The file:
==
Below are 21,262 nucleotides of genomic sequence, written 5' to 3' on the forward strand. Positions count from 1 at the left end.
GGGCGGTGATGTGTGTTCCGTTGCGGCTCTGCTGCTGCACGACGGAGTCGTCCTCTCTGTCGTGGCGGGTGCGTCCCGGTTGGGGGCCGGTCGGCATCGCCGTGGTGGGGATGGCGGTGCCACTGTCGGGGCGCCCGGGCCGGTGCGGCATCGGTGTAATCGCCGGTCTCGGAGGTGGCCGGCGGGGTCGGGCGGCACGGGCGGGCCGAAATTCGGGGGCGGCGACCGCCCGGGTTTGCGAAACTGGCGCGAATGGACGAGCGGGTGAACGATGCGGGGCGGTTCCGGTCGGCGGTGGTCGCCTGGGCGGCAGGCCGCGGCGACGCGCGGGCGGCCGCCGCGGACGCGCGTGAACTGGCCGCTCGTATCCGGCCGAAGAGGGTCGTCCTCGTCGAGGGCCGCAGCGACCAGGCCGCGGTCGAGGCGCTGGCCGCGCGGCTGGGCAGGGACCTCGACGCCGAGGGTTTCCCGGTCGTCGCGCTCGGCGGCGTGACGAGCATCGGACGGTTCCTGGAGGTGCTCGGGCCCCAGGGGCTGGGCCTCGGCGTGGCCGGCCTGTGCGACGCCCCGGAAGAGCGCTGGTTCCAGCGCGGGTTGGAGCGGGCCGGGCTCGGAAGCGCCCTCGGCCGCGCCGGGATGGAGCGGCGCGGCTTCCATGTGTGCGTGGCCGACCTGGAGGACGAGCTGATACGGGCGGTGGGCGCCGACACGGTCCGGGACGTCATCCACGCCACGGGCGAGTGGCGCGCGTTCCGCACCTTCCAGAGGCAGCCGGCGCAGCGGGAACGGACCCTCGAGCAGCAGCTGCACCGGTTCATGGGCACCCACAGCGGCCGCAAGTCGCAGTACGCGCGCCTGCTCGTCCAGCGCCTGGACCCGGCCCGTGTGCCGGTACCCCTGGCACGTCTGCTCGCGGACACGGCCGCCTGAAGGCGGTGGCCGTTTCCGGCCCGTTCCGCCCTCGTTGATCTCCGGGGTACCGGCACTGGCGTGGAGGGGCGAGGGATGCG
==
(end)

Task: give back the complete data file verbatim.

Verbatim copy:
Below are 21,262 nucleotides of genomic sequence, written 5' to 3' on the forward strand. Positions count from 1 at the left end.
GGGCGGTGATGTGTGTTCCGTTGCGGCTCTGCTGCTGCACGACGGAGTCGTCCTCTCTGTCGTGGCGGGTGCGTCCCGGTTGGGGGCCGGTCGGCATCGCCGTGGTGGGGATGGCGGTGCCACTGTCGGGGCGCCCGGGCCGGTGCGGCATCGGTGTAATCGCCGGTCTCGGAGGTGGCCGGCGGGGTCGGGCGGCACGGGCGGGCCGAAATTCGGGGGCGGCGACCGCCCGGGTTTGCGAAACTGGCGCGAATGGACGAGCGGGTGAACGATGCGGGGCGGTTCCGGTCGGCGGTGGTCGCCTGGGCGGCAGGCCGCGGCGACGCGCGGGCGGCCGCCGCGGACGCGCGTGAACTGGCCGCTCGTATCCGGCCGAAGAGGGTCGTCCTCGTCGAGGGCCGCAGCGACCAGGCCGCGGTCGAGGCGCTGGCCGCGCGGCTGGGCAGGGACCTCGACGCCGAGGGTTTCCCGGTCGTCGCGCTCGGCGGCGTGACGAGCATCGGACGGTTCCTGGAGGTGCTCGGGCCCCAGGGGCTGGGCCTCGGCGTGGCCGGCCTGTGCGACGCCCCGGAAGAGCGCTGGTTCCAGCGCGGGTTGGAGCGGGCCGGGCTCGGAAGCGCCCTCGGCCGCGCCGGGATGGAGCGGCGCGGCTTCCATGTGTGCGTGGCCGACCTGGAGGACGAGCTGATACGGGCGGTGGGCGCCGACACGGTCCGGGACGTCATCCACGCCACGGGCGAGTGGCGCGCGTTCCGCACCTTCCAGAGGCAGCCGGCGCAGCGGGAACGGACCCTCGAGCAGCAGCTGCACCGGTTCATGGGCACCCACAGCGGCCGCAAGTCGCAGTACGCGCGCCTGCTCGTCCAGCGCCTGGACCCGGCCCGTGTGCCGGTACCCCTGGCACGTCTGCTCGCGGACACGGCCGCCTGAAGGCGGTGGCCGTTTCCGGCCCGTTCCGCCCTCGTTGATCTCCGGGGTACCGGCACTGGCGTGGAGGGGCGAGGGATGCG